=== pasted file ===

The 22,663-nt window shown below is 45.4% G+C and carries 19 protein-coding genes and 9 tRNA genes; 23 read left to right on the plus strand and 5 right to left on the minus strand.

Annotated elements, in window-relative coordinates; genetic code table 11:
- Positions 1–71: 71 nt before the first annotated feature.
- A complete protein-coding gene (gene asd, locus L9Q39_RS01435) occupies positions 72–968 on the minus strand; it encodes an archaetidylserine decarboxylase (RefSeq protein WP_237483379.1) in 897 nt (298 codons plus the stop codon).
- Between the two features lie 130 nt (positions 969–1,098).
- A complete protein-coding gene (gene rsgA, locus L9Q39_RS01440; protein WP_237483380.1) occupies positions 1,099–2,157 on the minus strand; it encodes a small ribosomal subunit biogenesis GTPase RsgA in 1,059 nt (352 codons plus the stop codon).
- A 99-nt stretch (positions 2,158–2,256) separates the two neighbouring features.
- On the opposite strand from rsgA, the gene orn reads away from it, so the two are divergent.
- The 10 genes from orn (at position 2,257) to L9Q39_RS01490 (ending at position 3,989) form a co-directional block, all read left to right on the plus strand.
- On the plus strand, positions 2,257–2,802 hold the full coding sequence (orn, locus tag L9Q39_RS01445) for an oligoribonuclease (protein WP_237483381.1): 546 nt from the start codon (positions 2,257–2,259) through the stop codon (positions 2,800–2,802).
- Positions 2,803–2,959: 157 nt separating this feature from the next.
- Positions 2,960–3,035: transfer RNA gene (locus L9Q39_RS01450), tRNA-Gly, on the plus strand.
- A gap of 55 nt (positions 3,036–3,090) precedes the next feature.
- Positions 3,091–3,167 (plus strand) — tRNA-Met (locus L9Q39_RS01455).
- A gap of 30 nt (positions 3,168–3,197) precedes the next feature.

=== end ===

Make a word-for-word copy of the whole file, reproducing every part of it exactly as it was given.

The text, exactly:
The 22,663-nt window shown below is 45.4% G+C and carries 19 protein-coding genes and 9 tRNA genes; 23 read left to right on the plus strand and 5 right to left on the minus strand.

Annotated elements, in window-relative coordinates; genetic code table 11:
- Positions 1–71: 71 nt before the first annotated feature.
- A complete protein-coding gene (gene asd, locus L9Q39_RS01435) occupies positions 72–968 on the minus strand; it encodes an archaetidylserine decarboxylase (RefSeq protein WP_237483379.1) in 897 nt (298 codons plus the stop codon).
- Between the two features lie 130 nt (positions 969–1,098).
- A complete protein-coding gene (gene rsgA, locus L9Q39_RS01440; protein WP_237483380.1) occupies positions 1,099–2,157 on the minus strand; it encodes a small ribosomal subunit biogenesis GTPase RsgA in 1,059 nt (352 codons plus the stop codon).
- A 99-nt stretch (positions 2,158–2,256) separates the two neighbouring features.
- On the opposite strand from rsgA, the gene orn reads away from it, so the two are divergent.
- The 10 genes from orn (at position 2,257) to L9Q39_RS01490 (ending at position 3,989) form a co-directional block, all read left to right on the plus strand.
- On the plus strand, positions 2,257–2,802 hold the full coding sequence (orn, locus tag L9Q39_RS01445) for an oligoribonuclease (protein WP_237483381.1): 546 nt from the start codon (positions 2,257–2,259) through the stop codon (positions 2,800–2,802).
- Positions 2,803–2,959: 157 nt separating this feature from the next.
- Positions 2,960–3,035: transfer RNA gene (locus L9Q39_RS01450), tRNA-Gly, on the plus strand.
- A gap of 55 nt (positions 3,036–3,090) precedes the next feature.
- Positions 3,091–3,167 (plus strand) — tRNA-Met (locus L9Q39_RS01455).
- A gap of 30 nt (positions 3,168–3,197) precedes the next feature.